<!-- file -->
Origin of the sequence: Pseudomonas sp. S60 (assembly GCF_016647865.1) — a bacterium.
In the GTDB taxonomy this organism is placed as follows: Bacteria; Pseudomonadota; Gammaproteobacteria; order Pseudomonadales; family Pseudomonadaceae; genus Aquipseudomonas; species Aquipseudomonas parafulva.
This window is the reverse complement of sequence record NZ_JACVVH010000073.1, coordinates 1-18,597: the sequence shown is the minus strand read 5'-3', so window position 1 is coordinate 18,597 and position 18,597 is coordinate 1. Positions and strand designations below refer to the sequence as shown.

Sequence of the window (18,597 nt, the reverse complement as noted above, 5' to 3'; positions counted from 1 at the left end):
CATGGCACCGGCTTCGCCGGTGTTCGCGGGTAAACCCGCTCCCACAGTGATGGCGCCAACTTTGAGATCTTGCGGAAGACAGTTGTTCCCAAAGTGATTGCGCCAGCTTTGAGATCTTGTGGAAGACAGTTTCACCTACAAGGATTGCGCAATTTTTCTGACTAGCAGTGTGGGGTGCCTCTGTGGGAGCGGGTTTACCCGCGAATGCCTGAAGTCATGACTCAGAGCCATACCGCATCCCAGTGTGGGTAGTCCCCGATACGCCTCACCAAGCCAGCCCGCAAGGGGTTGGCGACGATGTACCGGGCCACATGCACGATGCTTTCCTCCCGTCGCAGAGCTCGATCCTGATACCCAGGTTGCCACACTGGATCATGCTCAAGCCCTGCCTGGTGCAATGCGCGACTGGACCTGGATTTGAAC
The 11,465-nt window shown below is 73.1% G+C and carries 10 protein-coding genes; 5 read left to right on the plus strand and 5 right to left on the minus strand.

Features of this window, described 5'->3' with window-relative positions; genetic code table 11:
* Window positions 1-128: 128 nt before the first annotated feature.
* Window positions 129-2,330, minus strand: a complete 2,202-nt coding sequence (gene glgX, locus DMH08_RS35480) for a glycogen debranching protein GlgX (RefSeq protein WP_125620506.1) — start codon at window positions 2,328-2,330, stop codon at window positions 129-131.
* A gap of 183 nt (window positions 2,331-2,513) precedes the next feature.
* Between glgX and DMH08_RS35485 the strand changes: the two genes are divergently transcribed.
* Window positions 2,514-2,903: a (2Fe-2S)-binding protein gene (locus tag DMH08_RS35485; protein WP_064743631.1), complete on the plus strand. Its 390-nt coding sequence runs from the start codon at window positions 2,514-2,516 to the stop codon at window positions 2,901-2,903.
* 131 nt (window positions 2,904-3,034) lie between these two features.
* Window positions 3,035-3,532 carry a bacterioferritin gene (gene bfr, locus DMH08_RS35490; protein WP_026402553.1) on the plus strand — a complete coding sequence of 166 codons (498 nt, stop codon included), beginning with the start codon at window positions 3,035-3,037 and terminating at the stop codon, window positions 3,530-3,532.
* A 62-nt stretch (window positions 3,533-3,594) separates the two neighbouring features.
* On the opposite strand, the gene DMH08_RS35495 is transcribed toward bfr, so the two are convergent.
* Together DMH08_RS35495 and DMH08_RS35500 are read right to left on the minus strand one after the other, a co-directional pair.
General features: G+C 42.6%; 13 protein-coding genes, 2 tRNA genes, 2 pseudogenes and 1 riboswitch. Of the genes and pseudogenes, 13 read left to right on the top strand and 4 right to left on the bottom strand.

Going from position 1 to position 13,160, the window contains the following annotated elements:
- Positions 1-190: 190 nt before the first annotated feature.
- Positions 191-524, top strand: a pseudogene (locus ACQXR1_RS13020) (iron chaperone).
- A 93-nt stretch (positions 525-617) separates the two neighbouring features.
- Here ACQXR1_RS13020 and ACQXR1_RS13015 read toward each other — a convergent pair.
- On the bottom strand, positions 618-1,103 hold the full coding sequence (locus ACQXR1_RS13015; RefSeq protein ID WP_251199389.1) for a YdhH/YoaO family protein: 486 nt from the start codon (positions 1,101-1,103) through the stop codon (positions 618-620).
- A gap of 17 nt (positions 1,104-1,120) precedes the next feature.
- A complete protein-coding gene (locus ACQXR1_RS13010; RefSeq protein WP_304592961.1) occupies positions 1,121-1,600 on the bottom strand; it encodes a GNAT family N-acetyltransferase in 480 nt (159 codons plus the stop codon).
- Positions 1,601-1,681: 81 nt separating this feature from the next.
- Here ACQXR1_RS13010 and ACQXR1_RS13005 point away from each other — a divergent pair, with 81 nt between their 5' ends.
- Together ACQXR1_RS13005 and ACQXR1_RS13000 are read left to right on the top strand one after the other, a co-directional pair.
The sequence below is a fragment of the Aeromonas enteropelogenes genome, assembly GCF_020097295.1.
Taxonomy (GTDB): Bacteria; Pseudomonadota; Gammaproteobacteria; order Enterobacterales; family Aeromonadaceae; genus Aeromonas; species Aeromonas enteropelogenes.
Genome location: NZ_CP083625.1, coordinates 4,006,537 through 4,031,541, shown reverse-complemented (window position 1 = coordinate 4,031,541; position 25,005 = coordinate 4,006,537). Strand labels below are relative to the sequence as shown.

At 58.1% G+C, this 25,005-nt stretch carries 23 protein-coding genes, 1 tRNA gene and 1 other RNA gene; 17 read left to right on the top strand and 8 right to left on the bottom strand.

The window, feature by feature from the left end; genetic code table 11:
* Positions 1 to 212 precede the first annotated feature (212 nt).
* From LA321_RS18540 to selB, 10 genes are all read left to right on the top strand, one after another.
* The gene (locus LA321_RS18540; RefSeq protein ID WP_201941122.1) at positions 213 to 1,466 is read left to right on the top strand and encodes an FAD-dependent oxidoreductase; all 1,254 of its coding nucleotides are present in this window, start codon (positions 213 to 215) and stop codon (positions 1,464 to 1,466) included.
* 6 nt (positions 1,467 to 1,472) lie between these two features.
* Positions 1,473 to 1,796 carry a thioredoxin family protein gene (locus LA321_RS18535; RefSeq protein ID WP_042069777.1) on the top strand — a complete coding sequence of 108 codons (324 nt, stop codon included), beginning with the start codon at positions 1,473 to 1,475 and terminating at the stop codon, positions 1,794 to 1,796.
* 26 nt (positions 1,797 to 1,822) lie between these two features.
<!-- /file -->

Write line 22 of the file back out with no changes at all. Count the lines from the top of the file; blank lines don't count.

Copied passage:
- A 93-nt stretch (positions 525-617) separates the two neighbouring features.